Is it too early to start planning for Valentine’s Day? I’m less concerned about my plans (and who they will be with) and more focused on how I’m doing my makeup. A new trend on Instagram has got me inspired. People have been applying blush in the shape of hearts on the apples of their cheeks, and it has to be one of the most adorable Instagram trends of 2017. (Better late than never.)
Blush compacts in the shape of hearts from Too Faced and Makeup Revolution have been popular for a couple years now. However, I recently noticed makeup artists on Instagram translating the cutesy shape to their actual cheeks. You can approach the heart blush trend in two ways. You can either go for a negative-space look or solid hearts. Saebom, a teen who lives in Ohio, went viral for the first look, and I asked to share her heart blush secrets.
Turns out, Saebom’s heart blush was not intentional at first. Originally, she was trying out the Japanese blush trend called “igari” or “hangover blush” look, which involves applying blush just under your eyes and at the very tops of the apples of your cheeks. She swept on the Tarte Amazonian Clay 12-Hour Blush in Exposed and tapped a bit of Nyx’s Extra Creamy Round Lipstick in Electra on top to make the blush redder. However, Saebom’s blush placement was off. “I did it a little lower than it needed to be,” she says. “And lately, drawing shapes with makeup has been a growing trend, so I decided to go along with it.” From there, she decided on a heart shape.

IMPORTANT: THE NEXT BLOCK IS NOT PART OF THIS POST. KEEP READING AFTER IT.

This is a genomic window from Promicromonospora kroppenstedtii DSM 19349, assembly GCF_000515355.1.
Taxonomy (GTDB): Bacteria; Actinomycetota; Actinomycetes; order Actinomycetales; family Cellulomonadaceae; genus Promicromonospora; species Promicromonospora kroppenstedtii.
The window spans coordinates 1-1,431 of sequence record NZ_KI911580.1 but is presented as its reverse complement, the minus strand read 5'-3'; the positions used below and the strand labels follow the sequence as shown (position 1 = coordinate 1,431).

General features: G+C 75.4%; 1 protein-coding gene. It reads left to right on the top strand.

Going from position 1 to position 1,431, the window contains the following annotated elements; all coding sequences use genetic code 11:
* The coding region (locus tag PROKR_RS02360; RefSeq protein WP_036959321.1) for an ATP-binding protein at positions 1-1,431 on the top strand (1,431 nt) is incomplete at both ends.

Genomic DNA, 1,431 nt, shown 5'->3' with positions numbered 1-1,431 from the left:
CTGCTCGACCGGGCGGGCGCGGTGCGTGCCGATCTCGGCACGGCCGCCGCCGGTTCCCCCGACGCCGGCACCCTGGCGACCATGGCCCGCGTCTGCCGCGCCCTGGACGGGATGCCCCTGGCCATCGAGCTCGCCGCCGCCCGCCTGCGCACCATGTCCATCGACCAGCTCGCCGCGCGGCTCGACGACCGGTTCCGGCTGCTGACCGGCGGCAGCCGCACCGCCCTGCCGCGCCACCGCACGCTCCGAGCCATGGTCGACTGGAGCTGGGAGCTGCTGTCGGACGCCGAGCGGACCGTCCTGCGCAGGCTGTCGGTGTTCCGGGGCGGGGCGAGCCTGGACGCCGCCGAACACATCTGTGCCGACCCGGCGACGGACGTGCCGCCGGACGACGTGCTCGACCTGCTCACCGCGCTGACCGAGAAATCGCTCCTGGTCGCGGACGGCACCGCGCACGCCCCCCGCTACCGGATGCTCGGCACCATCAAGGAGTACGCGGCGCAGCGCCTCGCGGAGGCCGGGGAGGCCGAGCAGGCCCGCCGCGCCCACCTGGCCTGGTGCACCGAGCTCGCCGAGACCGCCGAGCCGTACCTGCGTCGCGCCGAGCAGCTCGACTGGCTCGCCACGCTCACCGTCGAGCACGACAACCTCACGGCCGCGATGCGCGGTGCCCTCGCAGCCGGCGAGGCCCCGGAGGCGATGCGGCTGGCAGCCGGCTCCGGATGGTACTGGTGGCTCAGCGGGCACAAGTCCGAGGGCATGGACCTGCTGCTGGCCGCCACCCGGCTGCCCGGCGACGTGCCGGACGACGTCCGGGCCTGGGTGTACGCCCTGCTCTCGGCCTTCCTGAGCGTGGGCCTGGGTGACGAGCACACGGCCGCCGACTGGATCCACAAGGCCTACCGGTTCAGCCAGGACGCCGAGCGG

To create her heart-shaped blush, Saebom broke out some concealer (a few of our favorites are here, by the way) and an eye shadow brush. Using the concealer, she painted on the shapes by hand. “It was really difficult because my hands are naturally very shaky,” Saebom admits. “A lot of people use stencils or draw the shape before attempting this kind of look, though. Luckily, they both turned out decently heart-shaped and the same size, as well.”
If you do want to make a stencil, Saebom suggests drawing a heart on a piece of paper and cutting it out. Then, place it on your face and fill in the heart with concealer. “With the paper placed on your face, the lines of your hearts will be more clean cut and precise,” she explains. In the future, Saebom adds that she’ll be doing just that.
You can use the same stencil to create the inverse heart blush look like Kennedy King (below). Instead of filling in the cutout with concealer, you can dab on your blush of choice instead. (King went with Colourpop’s Super Shock Blush in Get Leid.) If you end up adding too much color, King says you can easily make adjustments. “Use a blending sponge with a very tiny amount of foundation on it to pat over the hearts to change the opacity of the color to your liking,” she suggests. For her take on heart blush, you don’t want the lines to be as harsh and precise. To soften the edges, you can buff them out with a fluffy brush. King likes the E.L.F. Flawless Concealer Brush for this step.
On second thought, I don’t think I can wait until February 14th to try out heart-shaped blush. It’s too cute to wait two months.
Now, learn about 100 years of blush history: